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    Created by Michel Ndoedje
  • RD CONGO : NON AU DECLASSEMENT PARTIEL DES PARCS NATIONAUX DE SALONGA ET VIRUNGA
    Les aires protégées de la RD Congo restent primordiales pour les populations riveraines, dans la mesure où celles-ci en tirent de nombreuses ressources pour leur substance (plantes médicinales, pêche de substance, bois, miel etc.) et offrent des opportunités économiques. Les menaces et pressions sur les ressources naturelles dans les aires protégées sont un danger non seulement pour l'homme congolais mais aussi pour l'humanité entière et la pérennité de la vie sur terre. La Salonga abrite jusqu'à 40% de la population mondiale de bonobos, tandis que les Virunga constituent un habitat vital pour de nombreuses espèces protégées, notamment les hippopotames, les éléphants et certains des derniers gorilles de montagne du monde. La pollution due aux activités pétrolières mettrait en péril la biodiversité du Parc et compromettrait l'intégrité de sa valeur universelle exceptionnelle. Cette pollution peut provoquer la contamination du lac Édouard qui sert de ressource primaire pour l'alimentation des populations autour et à l'intérieur des Virunga, notamment les pêcheurs, ceux qui vendent les poissons, ceux qui en consomment, donc des millions de personnes verront leurs vulnérabilité et pauvreté s’aggraver par la destruction du lac Edouard. C'est dans le souci de prévenir ces genres de catastrophes que la Constitution de la RD Congo, en son article 53 stipule que: « Toute personne a droit à un environnement sain et propice à son épanouissement intégral. Elle a le devoir de le défendre. L'Etat veille à la protection de l'environnement et à la santé de la population ».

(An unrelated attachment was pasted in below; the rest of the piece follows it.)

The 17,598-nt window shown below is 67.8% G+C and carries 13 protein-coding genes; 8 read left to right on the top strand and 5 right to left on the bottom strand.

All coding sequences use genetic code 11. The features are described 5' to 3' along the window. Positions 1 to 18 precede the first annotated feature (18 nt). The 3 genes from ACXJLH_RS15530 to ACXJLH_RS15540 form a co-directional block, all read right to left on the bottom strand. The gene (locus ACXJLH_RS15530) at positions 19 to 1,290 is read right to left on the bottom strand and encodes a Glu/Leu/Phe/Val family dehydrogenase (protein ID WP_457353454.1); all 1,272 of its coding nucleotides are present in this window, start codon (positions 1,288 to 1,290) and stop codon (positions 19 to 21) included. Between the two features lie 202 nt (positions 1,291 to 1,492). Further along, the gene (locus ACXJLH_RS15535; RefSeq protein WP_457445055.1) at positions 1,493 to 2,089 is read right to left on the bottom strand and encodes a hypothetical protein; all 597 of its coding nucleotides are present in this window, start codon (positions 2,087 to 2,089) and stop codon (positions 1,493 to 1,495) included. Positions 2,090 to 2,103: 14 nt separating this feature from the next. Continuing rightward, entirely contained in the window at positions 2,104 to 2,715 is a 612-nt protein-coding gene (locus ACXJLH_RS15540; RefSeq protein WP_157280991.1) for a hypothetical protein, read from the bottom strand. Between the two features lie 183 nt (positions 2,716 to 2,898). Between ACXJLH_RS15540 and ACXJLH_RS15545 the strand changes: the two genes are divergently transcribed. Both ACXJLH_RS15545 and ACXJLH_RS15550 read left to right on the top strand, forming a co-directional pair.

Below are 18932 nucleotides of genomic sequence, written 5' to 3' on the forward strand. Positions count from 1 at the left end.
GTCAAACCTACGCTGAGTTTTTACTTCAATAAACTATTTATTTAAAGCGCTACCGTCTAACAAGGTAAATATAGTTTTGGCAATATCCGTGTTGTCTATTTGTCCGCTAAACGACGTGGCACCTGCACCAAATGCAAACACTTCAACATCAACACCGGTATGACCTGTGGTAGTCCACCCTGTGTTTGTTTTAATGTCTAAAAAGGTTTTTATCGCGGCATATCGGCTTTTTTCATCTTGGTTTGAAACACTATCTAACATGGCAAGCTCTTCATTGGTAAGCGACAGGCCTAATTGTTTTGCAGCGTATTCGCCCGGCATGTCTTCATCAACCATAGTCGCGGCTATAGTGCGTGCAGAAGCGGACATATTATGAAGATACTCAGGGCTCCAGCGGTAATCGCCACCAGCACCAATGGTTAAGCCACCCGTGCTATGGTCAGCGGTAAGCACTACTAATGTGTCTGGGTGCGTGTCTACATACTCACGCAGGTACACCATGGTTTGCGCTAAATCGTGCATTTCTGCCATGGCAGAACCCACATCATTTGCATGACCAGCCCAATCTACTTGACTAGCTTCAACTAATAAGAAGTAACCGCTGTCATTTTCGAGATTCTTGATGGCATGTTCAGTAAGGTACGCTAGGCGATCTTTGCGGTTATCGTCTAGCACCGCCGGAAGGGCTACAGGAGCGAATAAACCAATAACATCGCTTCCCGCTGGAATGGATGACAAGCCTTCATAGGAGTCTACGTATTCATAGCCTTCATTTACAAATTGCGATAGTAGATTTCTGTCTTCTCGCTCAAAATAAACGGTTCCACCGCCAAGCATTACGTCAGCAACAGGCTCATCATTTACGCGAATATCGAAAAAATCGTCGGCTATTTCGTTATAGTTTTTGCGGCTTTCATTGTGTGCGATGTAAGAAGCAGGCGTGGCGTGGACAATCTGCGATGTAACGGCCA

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    Created by Jersey Mpanzu Picture